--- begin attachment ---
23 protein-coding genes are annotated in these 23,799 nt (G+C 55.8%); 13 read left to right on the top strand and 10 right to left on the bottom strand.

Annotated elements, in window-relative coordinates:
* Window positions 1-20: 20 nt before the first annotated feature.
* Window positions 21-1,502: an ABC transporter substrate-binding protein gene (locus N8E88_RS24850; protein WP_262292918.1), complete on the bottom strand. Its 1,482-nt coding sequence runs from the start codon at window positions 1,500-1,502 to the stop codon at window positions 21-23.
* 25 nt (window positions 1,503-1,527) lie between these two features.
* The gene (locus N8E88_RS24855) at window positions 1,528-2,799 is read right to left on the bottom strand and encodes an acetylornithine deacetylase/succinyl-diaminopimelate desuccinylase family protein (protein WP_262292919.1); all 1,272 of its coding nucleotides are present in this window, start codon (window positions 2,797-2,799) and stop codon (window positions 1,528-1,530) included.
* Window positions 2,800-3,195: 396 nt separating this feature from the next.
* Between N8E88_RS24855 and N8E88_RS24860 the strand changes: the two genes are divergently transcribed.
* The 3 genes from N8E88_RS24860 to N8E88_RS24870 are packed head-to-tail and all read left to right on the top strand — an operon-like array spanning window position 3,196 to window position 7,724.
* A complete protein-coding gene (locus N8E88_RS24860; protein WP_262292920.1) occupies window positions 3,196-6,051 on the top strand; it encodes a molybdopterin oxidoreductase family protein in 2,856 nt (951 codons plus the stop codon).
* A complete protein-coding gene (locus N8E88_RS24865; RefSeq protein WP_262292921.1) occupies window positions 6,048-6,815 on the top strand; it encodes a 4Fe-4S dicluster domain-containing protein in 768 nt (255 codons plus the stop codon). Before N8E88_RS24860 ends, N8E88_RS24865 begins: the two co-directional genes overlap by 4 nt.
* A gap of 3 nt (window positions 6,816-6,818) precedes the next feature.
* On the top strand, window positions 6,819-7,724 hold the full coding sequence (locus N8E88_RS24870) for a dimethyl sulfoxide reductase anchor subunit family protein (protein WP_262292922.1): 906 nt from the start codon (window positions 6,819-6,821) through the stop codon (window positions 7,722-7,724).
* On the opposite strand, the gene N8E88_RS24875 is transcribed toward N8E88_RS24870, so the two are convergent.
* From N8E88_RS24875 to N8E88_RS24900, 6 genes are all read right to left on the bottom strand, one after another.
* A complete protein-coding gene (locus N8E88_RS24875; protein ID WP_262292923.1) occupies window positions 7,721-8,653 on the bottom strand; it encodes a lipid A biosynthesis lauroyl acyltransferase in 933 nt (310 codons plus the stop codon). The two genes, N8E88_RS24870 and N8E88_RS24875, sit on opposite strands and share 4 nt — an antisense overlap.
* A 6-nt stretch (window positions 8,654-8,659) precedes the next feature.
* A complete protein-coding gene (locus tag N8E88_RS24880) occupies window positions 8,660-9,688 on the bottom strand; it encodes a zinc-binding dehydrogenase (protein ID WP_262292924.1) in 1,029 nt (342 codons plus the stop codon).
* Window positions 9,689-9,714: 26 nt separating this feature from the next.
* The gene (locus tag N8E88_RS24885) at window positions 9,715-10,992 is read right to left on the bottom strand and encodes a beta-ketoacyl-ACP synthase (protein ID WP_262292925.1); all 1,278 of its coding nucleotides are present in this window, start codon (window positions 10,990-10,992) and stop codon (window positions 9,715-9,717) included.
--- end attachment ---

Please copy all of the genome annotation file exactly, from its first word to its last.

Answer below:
23 protein-coding genes are annotated in these 23,799 nt (G+C 55.8%); 13 read left to right on the top strand and 10 right to left on the bottom strand.

Annotated elements, in window-relative coordinates:
* Window positions 1-20: 20 nt before the first annotated feature.
* Window positions 21-1,502: an ABC transporter substrate-binding protein gene (locus N8E88_RS24850; protein WP_262292918.1), complete on the bottom strand. Its 1,482-nt coding sequence runs from the start codon at window positions 1,500-1,502 to the stop codon at window positions 21-23.
* 25 nt (window positions 1,503-1,527) lie between these two features.
* The gene (locus N8E88_RS24855) at window positions 1,528-2,799 is read right to left on the bottom strand and encodes an acetylornithine deacetylase/succinyl-diaminopimelate desuccinylase family protein (protein WP_262292919.1); all 1,272 of its coding nucleotides are present in this window, start codon (window positions 2,797-2,799) and stop codon (window positions 1,528-1,530) included.
* Window positions 2,800-3,195: 396 nt separating this feature from the next.
* Between N8E88_RS24855 and N8E88_RS24860 the strand changes: the two genes are divergently transcribed.
* The 3 genes from N8E88_RS24860 to N8E88_RS24870 are packed head-to-tail and all read left to right on the top strand — an operon-like array spanning window position 3,196 to window position 7,724.
* A complete protein-coding gene (locus N8E88_RS24860; protein WP_262292920.1) occupies window positions 3,196-6,051 on the top strand; it encodes a molybdopterin oxidoreductase family protein in 2,856 nt (951 codons plus the stop codon).
* A complete protein-coding gene (locus N8E88_RS24865; RefSeq protein WP_262292921.1) occupies window positions 6,048-6,815 on the top strand; it encodes a 4Fe-4S dicluster domain-containing protein in 768 nt (255 codons plus the stop codon). Before N8E88_RS24860 ends, N8E88_RS24865 begins: the two co-directional genes overlap by 4 nt.
* A gap of 3 nt (window positions 6,816-6,818) precedes the next feature.
* On the top strand, window positions 6,819-7,724 hold the full coding sequence (locus N8E88_RS24870) for a dimethyl sulfoxide reductase anchor subunit family protein (protein WP_262292922.1): 906 nt from the start codon (window positions 6,819-6,821) through the stop codon (window positions 7,722-7,724).
* On the opposite strand, the gene N8E88_RS24875 is transcribed toward N8E88_RS24870, so the two are convergent.
* From N8E88_RS24875 to N8E88_RS24900, 6 genes are all read right to left on the bottom strand, one after another.
* A complete protein-coding gene (locus N8E88_RS24875; protein ID WP_262292923.1) occupies window positions 7,721-8,653 on the bottom strand; it encodes a lipid A biosynthesis lauroyl acyltransferase in 933 nt (310 codons plus the stop codon). The two genes, N8E88_RS24870 and N8E88_RS24875, sit on opposite strands and share 4 nt — an antisense overlap.
* A 6-nt stretch (window positions 8,654-8,659) precedes the next feature.
* A complete protein-coding gene (locus tag N8E88_RS24880) occupies window positions 8,660-9,688 on the bottom strand; it encodes a zinc-binding dehydrogenase (protein ID WP_262292924.1) in 1,029 nt (342 codons plus the stop codon).
* Window positions 9,689-9,714: 26 nt separating this feature from the next.
* The gene (locus tag N8E88_RS24885) at window positions 9,715-10,992 is read right to left on the bottom strand and encodes a beta-ketoacyl-ACP synthase (protein ID WP_262292925.1); all 1,278 of its coding nucleotides are present in this window, start codon (window positions 10,990-10,992) and stop codon (window positions 9,715-9,717) included.